"Look, Bella, it's complicated. And I wouldn't want to bore you," Phil said, shrugging. He finishes his glass of orange juice.

"No prob," I say, shrugging. If Phil doesn't want to talk, I can't make him. He's not really my authority figure (he could be my brother, okay?) but I'm not his authority figure, either.

My phone buzzes.

From: Emmett
Still mad at the world?

To: Emmett
I don't think so. I guess we'll see when I get home.

"Do you want some orange juice?" Phil asks.

"No, thanks," I say, shifting positions on the couch so I can face him more easily. "Nervous about the game tonight?"

"Of course not," Phil says, grinning. "As you know, I was born ready!"

I snort, but nod at him. "Right you are."

From: Emmett
Who're you mad at again?

"Who are you playing?" I ask, chewing my lip as I consider Emmett's question.

Phil sets his empty glass down on the coffee table and stretches an arm across the back of the couch. "Team from Georgia," he says. "Not really that important. We're gonna win."

To: Emmett
Definitely Jasper. Maybe Alice? And possibly still Edward. Maybe.

"Well, good," I say, tucking my phone into my back pocket and crossing my legs. "You deserve it."

Phil beams at me and offers me a fist.

I bump it with my own fist and beam at him.

From: Emmett
I get being mad at Jasper and Alice because they totally deserve it. But Edward has legitimate reasons. Kind of. Okay, they're stupid. But he has reasons for being weird when he first met you. Trust me.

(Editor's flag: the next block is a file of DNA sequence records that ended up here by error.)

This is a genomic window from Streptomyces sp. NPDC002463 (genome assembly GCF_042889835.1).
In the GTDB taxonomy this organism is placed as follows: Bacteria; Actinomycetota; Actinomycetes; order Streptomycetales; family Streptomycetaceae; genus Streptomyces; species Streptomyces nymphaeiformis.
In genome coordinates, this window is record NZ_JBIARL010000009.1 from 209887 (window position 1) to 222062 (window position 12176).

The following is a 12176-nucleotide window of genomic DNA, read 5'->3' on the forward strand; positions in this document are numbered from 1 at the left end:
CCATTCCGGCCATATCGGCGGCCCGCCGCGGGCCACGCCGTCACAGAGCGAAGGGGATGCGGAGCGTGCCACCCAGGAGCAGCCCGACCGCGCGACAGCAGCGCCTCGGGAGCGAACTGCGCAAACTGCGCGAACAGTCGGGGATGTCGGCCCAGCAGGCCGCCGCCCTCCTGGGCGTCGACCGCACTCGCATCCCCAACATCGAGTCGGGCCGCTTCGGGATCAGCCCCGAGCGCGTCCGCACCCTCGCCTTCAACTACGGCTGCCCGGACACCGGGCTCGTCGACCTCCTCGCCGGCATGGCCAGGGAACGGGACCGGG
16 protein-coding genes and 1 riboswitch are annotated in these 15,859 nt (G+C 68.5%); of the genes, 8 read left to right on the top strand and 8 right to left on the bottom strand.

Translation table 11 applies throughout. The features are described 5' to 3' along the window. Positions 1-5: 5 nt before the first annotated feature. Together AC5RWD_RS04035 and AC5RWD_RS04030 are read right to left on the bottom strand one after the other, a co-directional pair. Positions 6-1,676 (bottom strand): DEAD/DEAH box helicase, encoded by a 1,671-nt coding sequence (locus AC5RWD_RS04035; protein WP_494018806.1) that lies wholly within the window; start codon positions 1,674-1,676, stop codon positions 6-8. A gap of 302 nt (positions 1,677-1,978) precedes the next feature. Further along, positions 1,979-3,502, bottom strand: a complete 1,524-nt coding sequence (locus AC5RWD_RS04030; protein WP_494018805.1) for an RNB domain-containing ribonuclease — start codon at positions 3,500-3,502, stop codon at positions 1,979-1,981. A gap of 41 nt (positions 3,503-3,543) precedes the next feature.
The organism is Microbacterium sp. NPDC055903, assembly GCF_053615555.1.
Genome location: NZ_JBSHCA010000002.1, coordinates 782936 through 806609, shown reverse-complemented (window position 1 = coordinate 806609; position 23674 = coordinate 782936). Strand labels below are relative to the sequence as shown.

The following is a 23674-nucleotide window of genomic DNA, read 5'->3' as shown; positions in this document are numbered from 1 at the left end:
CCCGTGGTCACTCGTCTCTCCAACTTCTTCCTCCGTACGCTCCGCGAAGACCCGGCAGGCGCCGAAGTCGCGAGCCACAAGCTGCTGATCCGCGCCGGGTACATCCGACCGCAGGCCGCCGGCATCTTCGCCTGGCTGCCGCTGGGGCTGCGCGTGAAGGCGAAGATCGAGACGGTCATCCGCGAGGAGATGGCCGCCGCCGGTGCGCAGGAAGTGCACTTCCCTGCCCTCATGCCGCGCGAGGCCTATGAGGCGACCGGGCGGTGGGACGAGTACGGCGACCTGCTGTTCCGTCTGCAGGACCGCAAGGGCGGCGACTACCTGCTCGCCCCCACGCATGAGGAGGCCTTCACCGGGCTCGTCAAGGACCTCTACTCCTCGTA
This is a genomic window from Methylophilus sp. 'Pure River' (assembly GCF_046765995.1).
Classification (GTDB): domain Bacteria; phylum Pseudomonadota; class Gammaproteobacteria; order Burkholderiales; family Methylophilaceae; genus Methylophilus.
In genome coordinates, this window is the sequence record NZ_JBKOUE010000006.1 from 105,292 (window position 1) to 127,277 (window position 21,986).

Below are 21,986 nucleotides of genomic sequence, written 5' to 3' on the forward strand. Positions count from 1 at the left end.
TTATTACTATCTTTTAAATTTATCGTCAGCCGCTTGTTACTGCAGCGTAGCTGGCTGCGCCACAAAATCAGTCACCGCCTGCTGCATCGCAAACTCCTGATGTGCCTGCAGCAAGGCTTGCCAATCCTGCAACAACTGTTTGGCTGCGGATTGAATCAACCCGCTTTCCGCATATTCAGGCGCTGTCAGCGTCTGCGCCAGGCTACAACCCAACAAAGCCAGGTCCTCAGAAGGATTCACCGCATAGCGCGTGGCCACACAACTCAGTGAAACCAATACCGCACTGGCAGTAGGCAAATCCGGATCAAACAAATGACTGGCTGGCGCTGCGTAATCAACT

Give him a chance to explain everything.
I'm not going to tell him you're upset. I think you should. But believe me…messed up stuff happened to him, Bella. He's kinda wacked out because of it.

Phil's team did win the game—7 to 5, and Phil even got to play, which is awesome. He was stuck in the locker room with the team while we rearranged ourselves in our seats to watch the fireworks.

When the first one went off, I leaned closer to Mom and rested my head on her shoulder. "Mom?" I mumbled.

"Yeah?" she asked.

"I'm glad I came."

"Me too."

Wednesday, July 8, 2009

"Bella," Mom began, and then stopped as she got pulled under a wave.

I floated over it gracefully (or at least sort of gracefully) and waited.

She resurfaced as the wave passed, only slightly worse for wear. To her credit, she acted as though nothing had happened at all. "I was just curious. Are you still mad at me?"

Another wave comes, and this time, I let myself sink under it. When it passes, I chew my now salt-covered bottom lip. "I don't know," I answer honestly. "I don't want to be mad, but I don't want to get rid of it the same way I did last time, because that obviously didn't work."

"Hmm," is all Mom says in reply.

"I think I feel better though," I say, hurriedly. "Can I think about it today? I'll let you know tomorrow."

"Sure," Mom says, but she's quiet for a long time. It's not silent by any means—not only are the waves crashing all around us, but seagulls fly overhead and kids shriek in joy without pause. But Mom being quiet is unnatural. With Dad and even Phil, I'm used to quiet moments. But Mom has always been a talker.

I duck under the water and resurface, pushing hair out of my face. "Are you mad at me?" I ask nervously.

"What? No, of course not. It's normal for teenagers to be mad and hate their mothers," Mom says, smiling weakly.

I swim closer to her. "I don't hate you."

Mom's smile doesn't change, but she reaches out and pushes a single strand of hair off my forehead. "You're a little darker," she offers.

Finally, I return her smile. "Who would have thought that was possible?"

Thursday, July 9, 2009

From: Emmett
How are you feeling?

From: Rose
miss u bella.

From: Dad
Everything still ok?

From: Edward

Mom hands me a glass of orange juice. "It's local," she says cheerfully.